PM design question: Shadowing

Remi Forax forax at
Sat Nov 11 13:30:21 UTC 2017

It's a step too far, as you said the rules for shadowing are currently the same for all constructs, let's not try to break that unity. 

Your first example already exist with the current construct: 
//field i in scope 
if (o instanceof Integer) { 
Integer i = (Integer)o; 
System.out.println(i); // local variable 
} else { 
System.out.println(i); // field 

Furthermore, given that all IDEs colorize differently a local variable access vs a field access, from my experience, it's not a real issue apart for the very beginners. 


> De: "Gavin Bierman" <gavin.bierman at>
> À: "amber-spec-experts" <amber-spec-experts at>
> Envoyé: Vendredi 3 Novembre 2017 11:45:30
> Objet: PM design question: Shadowing

> Shadowing

> As mentioned in the previous email, Java currently has five constructs that
> declare fresh variables. All five declare variables under the same shadowing
> regime: (i) No shadowing of formal parameters, (ii) No shadowing of other
> locally declared variables, but (iii) shadowing permitted of fields. Thus we
> would expect pattern variables to shadow fields.

> But such a decision has some interesting consequences. For example, if we adopt
> flow-like scoping strategy (c or d in the previous email), then the following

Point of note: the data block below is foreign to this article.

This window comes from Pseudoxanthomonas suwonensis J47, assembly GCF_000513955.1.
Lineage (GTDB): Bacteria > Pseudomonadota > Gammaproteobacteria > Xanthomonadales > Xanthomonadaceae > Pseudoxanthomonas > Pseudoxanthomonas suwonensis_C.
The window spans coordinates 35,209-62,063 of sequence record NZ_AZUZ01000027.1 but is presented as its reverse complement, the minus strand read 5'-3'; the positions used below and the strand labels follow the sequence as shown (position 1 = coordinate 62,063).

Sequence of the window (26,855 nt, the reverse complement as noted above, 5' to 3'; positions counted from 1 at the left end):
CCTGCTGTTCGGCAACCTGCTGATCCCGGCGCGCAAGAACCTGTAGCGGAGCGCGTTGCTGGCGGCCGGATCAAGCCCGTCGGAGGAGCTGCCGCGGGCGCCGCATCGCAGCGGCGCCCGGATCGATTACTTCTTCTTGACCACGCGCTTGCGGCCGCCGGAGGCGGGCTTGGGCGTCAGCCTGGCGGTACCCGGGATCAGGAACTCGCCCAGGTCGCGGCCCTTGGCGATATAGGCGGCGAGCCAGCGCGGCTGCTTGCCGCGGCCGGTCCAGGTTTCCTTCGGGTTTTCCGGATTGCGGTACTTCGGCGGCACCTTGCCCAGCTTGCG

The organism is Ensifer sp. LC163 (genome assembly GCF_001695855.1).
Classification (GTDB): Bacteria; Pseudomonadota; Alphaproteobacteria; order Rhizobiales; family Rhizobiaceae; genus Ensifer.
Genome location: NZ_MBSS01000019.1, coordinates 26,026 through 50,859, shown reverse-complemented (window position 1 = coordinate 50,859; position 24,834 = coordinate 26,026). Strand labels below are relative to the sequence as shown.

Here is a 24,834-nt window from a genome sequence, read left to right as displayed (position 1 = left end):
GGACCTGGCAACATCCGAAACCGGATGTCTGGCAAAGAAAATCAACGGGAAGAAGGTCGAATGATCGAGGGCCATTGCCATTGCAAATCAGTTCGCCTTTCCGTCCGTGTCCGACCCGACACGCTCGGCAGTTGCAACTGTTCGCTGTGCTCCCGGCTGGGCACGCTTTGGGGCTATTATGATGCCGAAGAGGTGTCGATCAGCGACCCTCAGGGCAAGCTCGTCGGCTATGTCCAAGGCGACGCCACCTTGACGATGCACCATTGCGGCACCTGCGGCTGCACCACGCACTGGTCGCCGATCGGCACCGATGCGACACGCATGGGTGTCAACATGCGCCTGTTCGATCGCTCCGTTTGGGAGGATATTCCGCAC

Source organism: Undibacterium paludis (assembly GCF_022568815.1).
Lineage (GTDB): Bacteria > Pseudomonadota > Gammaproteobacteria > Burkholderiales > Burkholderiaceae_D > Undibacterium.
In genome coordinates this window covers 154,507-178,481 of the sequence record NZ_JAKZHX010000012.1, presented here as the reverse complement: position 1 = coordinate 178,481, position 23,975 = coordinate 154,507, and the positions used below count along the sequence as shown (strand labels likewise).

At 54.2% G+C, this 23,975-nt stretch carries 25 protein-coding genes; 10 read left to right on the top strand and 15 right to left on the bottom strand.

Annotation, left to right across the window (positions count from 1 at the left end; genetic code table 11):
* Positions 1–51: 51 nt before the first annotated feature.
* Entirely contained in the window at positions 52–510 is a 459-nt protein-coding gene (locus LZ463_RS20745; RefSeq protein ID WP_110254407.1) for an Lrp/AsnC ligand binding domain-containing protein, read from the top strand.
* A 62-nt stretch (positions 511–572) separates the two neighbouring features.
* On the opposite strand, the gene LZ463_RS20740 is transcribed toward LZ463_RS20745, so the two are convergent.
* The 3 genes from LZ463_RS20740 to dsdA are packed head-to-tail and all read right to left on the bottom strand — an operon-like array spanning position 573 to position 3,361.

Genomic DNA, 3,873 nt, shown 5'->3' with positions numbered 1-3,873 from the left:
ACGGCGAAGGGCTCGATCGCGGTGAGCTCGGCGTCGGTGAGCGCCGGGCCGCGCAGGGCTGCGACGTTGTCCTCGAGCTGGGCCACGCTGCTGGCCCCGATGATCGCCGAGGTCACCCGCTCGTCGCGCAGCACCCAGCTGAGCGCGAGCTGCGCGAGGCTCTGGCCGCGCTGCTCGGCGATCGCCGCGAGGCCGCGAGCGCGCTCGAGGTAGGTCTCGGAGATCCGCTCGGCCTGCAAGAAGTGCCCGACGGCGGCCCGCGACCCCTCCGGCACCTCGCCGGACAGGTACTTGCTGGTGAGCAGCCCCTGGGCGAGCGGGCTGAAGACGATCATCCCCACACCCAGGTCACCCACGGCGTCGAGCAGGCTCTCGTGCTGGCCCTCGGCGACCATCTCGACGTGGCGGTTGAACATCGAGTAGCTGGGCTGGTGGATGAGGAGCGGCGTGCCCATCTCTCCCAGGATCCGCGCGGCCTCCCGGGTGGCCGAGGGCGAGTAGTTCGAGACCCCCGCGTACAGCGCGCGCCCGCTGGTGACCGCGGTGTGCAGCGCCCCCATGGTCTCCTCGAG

> code has some subtle behaviour.
> // field i in scope
> switch (o) {
>     case Integer i : System.out.print(i); // shadows field i
>                      break;
>     case T t :       System.out.print(i); // field i
> }

> Is this too confusing?

> We could also consider allowing variables to shadow other variables when they
> are in scope and DU. For example, if we adopt scoping strategy (b) from the
> previous email - where the scope of a pattern variable is the entire enclosing
> statement - the following code would be allowed.
> if (o matches T t) {
>     // t in scope and DA
> } else {
>     // t in scope and DU
>     if (o1 matches Integer t) {
>         // Integer t shadows T t
>     }
> }
> Should we restrict this new notion of shadowing to pattern variables only, or
> change it for all variables in Java. Would this be a step too far?
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